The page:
[...] IP Watch publica en su blog una carta enviada a los parlamentarios europeos titulada “YES to ACTA”, misma que es firmada por varias organizaciones pro-endurecimiento de las leyes de propiedad intelectual como IFPI, GEMA, INTA, BREIN, IRMA — y que son responsables del lobby de draconianas leyes y acciones anti-internet como IPRED2, HADOPI y Ley Sinde por mencionar algunas. Durante las dos últimas semanas, hemos visto un ataque coordinado contra instituciones democráticas como el Parlamento Europeo y los gobiernos nacionales en relación al ACTA. Los firmantes de esta carta y sus miembros se oponen ante tales intentos de silenciar el proceso democrático. En cambio, hacemos un llamado para una evaluación calmada y razonada en base a hechos y no a la desinformación que circula. Una reacción considerada es más importante que nunca, en un tiempo donde muchos fuera de Europa dudan de la habilidad de actuar en conjunto de las instituciones de la Unión Europea y sus Estados Miembros. [...]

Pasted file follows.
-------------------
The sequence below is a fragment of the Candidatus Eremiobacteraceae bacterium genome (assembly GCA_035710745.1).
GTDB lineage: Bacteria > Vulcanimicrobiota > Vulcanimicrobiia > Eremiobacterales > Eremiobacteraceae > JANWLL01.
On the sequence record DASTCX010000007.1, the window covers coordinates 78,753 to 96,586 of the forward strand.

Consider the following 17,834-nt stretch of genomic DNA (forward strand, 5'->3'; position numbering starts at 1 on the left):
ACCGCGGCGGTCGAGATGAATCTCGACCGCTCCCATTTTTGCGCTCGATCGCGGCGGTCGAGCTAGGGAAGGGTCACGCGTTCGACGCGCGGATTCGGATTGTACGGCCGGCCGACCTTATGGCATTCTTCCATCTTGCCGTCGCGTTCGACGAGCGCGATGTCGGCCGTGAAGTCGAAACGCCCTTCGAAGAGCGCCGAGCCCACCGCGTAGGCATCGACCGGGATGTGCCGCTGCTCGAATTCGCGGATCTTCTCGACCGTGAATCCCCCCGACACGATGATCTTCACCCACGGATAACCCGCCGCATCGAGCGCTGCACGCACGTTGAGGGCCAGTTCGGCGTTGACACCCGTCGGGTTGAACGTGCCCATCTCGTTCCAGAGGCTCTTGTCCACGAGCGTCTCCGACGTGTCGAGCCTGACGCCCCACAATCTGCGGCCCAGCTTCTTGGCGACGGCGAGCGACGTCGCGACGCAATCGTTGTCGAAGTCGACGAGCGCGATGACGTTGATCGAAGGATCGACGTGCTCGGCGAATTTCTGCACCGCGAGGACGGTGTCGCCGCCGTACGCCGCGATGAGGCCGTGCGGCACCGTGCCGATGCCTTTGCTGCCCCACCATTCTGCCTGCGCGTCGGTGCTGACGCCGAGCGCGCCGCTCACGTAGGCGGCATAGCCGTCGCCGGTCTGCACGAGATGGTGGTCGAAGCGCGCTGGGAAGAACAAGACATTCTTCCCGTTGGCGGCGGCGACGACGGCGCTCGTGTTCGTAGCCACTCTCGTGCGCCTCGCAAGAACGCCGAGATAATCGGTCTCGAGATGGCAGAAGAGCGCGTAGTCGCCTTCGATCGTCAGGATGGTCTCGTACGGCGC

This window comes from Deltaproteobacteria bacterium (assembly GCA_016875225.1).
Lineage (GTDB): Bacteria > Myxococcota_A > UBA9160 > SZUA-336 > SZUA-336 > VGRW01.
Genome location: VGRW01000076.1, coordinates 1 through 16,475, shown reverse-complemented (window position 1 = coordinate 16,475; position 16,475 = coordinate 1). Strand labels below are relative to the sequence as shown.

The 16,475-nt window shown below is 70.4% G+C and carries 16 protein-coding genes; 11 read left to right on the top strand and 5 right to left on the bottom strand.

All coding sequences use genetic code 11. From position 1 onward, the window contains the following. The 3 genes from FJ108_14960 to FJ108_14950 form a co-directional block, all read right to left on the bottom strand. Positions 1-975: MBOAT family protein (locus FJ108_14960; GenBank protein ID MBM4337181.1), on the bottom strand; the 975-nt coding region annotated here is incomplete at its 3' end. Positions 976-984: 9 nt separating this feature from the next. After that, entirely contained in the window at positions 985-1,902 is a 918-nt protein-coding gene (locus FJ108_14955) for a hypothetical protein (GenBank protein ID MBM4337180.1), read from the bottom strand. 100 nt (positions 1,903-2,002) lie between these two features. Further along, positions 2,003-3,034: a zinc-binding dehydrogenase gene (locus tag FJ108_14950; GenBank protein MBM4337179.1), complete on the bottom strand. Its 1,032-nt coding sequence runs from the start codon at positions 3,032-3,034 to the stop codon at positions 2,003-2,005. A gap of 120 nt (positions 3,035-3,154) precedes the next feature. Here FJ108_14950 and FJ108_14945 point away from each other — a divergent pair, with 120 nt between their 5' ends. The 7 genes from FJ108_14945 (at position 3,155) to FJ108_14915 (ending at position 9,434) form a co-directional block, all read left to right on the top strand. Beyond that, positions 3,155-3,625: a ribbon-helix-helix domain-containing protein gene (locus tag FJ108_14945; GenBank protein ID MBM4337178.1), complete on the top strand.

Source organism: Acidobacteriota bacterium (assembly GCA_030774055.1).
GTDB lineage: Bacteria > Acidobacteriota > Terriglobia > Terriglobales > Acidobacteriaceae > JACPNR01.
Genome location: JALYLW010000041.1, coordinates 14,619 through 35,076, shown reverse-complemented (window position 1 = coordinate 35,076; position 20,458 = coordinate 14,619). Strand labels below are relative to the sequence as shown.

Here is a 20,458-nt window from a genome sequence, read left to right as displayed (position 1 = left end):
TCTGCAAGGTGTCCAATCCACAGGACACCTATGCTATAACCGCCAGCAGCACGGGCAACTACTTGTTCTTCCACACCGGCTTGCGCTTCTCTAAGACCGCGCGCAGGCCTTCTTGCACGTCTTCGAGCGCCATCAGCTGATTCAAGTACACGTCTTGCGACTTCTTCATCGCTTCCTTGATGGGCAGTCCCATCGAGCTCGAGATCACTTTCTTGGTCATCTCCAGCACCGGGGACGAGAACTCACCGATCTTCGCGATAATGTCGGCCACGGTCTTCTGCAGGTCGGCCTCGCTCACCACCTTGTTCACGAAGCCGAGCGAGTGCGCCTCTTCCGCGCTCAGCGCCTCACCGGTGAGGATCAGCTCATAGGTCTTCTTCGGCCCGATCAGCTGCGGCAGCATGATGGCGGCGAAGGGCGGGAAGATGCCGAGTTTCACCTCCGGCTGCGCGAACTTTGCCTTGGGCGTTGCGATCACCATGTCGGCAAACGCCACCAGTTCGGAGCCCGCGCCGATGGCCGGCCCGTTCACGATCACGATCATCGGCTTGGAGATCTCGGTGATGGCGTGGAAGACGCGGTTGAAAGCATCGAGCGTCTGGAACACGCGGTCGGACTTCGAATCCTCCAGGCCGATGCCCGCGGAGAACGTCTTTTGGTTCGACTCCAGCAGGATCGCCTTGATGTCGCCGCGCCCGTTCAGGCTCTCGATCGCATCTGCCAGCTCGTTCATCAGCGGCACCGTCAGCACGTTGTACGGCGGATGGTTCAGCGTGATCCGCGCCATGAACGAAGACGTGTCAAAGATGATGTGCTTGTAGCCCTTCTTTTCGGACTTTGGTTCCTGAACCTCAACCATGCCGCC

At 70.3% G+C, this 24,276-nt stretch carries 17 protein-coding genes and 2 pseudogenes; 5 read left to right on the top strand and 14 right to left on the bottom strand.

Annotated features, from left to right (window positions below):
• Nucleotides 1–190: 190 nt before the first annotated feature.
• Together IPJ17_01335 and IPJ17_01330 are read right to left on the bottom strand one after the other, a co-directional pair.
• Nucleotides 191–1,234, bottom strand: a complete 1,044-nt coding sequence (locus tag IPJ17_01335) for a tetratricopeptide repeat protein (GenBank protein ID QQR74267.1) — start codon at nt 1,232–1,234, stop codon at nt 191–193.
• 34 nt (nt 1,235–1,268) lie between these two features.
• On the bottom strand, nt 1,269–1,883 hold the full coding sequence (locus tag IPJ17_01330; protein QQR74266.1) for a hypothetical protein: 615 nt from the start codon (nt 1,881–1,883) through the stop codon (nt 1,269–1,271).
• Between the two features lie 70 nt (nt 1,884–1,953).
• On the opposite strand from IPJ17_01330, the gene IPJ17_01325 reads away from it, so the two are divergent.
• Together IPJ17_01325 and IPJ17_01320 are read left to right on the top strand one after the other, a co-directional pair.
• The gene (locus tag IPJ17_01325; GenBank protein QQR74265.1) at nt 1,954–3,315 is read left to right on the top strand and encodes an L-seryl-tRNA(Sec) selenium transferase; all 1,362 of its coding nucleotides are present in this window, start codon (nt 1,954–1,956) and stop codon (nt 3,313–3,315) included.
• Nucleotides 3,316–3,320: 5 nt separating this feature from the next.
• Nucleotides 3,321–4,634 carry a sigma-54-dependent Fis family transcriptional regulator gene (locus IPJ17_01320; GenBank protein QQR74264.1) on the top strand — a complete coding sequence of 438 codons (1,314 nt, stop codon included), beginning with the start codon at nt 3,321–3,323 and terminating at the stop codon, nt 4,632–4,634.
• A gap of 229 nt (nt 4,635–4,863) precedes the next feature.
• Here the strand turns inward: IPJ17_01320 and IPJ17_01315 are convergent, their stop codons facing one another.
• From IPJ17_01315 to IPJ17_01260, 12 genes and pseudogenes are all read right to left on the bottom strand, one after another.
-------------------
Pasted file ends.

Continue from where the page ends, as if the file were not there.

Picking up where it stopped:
5. IFPI acusa a oposición contra ACTA de “silenciar el proceso democrático” says: